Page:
n the recent Motion Order of LAT File No. 18-011887/AABS, the LAT concluded that an insurer canresist the unilateral withdrawal of a LAT Application when it included a live issue in the proceeding that has yet to be decided. Further, administrative action and file closure letters are notorders and can be challenged.
On this note, it is important for the insurer to include all potential issues, such as the repayment of benefits or costs, in its Response to an Application. This inclusion gives the insurer the right to have these issues decided by the LAT, even if the applicant chooses to withdraw.
In its LAT Response, the insurer requested repayment of benefits paid to the applicant during the course of his accident benefits claim. After a series of case conferences, and the parties being notified that the LAT would be issuing a Reconsideration decision in favour of the insurer, the applicant withdrew his Application. The insurer advised the LAT in writing that it intended to maintain its claim for repayment. However, the filed was later closed administratively by the LAT, with both parties receiving an administrative closure letter.
The insurer brought a motion for an Order that that LAT Application remain open, as it did not consent to the closure of the file.
The insurer's motion was granted and an Order was made that the LAT Application remained open. Vice Chair Hunter noted that it is LAT practice that where a file has been administratively closed, it only requires a request by a party to re-open it. The case management officer who administratively closed the LAT Application did not appreciate that the insurer alsohad a claim in the Application.
Unilateral Withdrawals and Costs
The issue of unilateral withdrawals and administrative closure letters often arises in the context of a party seeking costs. One party will withdraw its Application, and the other will argue the file must remain open in order to deal with the costs issue.
Reconsideration in 16-000474 v Aviva 2016 CanLII 105250 (ON LAT)
The applicant submitted a LAT Application. The insurer made a request for a dismissal with costs, as the applicant failed to produce required documents. Two months later, the applicant submitted a Notice of Withdrawal. After the withdrawal, the insurer further asserted its claim for costs, which the LAT does not appear to have considered initially. The parties were sent an administrative closure letter. The insurer requested Reconsideration, which was allowed. The Vice Chair held that the failure of the LAT to respond to the request for costs, which had been filed priorto the withdrawal, was a breach of procedural fairness. The matter was sent back to an adjudicator for a determination regarding costs; ultimately, the adjudicator hearing the motion ordered no costs.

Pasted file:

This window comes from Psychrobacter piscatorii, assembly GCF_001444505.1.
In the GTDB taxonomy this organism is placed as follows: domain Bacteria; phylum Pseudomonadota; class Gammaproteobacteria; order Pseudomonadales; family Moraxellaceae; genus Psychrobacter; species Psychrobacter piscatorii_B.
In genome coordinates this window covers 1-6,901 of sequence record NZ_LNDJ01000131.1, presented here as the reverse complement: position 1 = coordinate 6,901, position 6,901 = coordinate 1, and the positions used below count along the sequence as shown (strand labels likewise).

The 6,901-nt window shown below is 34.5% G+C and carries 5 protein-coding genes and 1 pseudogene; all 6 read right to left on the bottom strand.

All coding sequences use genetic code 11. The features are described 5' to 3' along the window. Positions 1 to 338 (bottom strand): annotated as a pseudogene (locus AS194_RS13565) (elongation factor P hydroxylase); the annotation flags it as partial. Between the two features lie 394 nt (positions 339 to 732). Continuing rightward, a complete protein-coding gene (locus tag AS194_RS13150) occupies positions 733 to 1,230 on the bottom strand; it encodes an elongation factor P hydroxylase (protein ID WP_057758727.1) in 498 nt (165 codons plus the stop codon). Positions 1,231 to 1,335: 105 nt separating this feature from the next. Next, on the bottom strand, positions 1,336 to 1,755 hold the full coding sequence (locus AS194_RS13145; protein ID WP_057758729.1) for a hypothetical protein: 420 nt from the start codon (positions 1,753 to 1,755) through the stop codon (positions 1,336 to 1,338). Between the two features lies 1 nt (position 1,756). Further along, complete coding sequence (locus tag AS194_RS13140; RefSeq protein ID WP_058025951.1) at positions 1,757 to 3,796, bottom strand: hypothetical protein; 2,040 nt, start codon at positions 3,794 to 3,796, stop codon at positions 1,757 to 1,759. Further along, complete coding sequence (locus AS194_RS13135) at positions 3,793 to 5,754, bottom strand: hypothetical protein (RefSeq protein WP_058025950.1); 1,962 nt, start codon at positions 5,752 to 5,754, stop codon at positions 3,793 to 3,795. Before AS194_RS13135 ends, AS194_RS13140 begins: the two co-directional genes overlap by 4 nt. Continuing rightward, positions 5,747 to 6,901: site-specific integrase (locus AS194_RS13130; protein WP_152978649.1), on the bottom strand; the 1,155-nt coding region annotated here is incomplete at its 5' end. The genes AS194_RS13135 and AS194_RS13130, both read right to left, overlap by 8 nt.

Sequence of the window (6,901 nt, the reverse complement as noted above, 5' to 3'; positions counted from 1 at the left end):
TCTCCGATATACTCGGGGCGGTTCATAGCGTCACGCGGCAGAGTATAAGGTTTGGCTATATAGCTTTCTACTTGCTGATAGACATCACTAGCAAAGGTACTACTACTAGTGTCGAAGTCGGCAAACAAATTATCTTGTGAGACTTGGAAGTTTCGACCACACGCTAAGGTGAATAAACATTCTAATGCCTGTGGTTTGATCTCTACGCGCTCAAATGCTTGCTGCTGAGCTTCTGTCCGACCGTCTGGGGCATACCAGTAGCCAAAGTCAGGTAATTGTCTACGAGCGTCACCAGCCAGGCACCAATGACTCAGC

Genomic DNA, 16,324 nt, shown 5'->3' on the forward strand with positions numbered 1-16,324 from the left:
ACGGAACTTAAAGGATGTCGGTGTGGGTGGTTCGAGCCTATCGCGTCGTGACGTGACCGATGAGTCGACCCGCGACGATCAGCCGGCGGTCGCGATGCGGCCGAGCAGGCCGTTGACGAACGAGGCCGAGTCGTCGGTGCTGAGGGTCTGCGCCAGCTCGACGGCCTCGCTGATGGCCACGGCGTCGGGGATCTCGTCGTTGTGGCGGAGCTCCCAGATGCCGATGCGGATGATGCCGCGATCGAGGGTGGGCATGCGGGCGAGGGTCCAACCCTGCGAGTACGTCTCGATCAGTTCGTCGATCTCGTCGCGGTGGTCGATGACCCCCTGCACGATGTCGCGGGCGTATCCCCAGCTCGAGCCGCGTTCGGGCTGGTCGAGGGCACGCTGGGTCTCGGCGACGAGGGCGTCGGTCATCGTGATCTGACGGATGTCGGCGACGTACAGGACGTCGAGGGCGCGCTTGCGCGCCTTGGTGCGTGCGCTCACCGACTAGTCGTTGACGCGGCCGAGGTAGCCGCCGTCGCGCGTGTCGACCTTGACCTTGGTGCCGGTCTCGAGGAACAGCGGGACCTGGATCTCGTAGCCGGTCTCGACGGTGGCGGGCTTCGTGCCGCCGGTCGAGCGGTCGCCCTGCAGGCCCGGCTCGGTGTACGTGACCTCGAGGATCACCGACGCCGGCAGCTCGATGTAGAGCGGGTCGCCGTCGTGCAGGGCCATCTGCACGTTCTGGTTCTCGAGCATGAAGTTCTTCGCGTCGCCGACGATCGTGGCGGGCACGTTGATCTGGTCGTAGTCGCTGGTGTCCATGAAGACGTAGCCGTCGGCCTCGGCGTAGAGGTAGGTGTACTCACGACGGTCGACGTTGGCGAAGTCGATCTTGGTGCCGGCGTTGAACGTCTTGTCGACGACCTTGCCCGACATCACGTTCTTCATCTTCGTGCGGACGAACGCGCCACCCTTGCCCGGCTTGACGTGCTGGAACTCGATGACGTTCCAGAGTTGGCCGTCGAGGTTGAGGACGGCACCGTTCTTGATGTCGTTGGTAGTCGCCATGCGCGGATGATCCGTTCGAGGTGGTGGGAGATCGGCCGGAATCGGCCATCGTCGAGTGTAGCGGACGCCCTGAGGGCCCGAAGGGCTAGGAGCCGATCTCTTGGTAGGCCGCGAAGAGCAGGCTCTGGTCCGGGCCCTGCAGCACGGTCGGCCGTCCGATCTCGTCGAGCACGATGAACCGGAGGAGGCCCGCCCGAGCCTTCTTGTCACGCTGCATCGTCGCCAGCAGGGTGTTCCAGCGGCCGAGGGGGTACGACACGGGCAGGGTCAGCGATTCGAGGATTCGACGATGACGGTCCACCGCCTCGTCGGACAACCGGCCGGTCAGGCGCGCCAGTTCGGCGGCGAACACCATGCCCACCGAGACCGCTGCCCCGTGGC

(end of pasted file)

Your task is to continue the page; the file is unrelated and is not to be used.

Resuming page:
Reconsideration in 18-000935 v Aviva, 2019 CanLII 58159 (ON LAT)
This matter proceeded to a hearing in writing. After the insurer filed its responding submissions, the applicant withdrew his Application. The LAT subsequently issued an administrative closure letter to the parties. The insurer had requested costs in connection with the proceedings priorto the withdrawal. The insurer requested Reconsideration, which was allowed by the Vice Chair, who held thatthe Tribunal's decision to close the file without adjudicating the costs issue violated the rules of natural justice and procedural fairness. However, in the end, the Vice Chair found that the insurer had not met the high onus and did not award any costs.
These decisions highlight that the unilateral withdrawal of a LAT Application and the administrative closure of a case does not dispose of an issue raised by an opposing party. Based on the principles of procedural fairness and natural justice, an insurer is still able to have the LAT decide issues that were raised in the Response or the proceeding. Administrative closures can be reversed on request. One key element appears to be that the party must raise the issue prior to closure. Failure to raise or include an issue may result in the insurer being barred from having it heard by the LAT.
The content of this article is intended to provide a general guide to the subject matter. Specialist advice should be sought about your specific circumstances.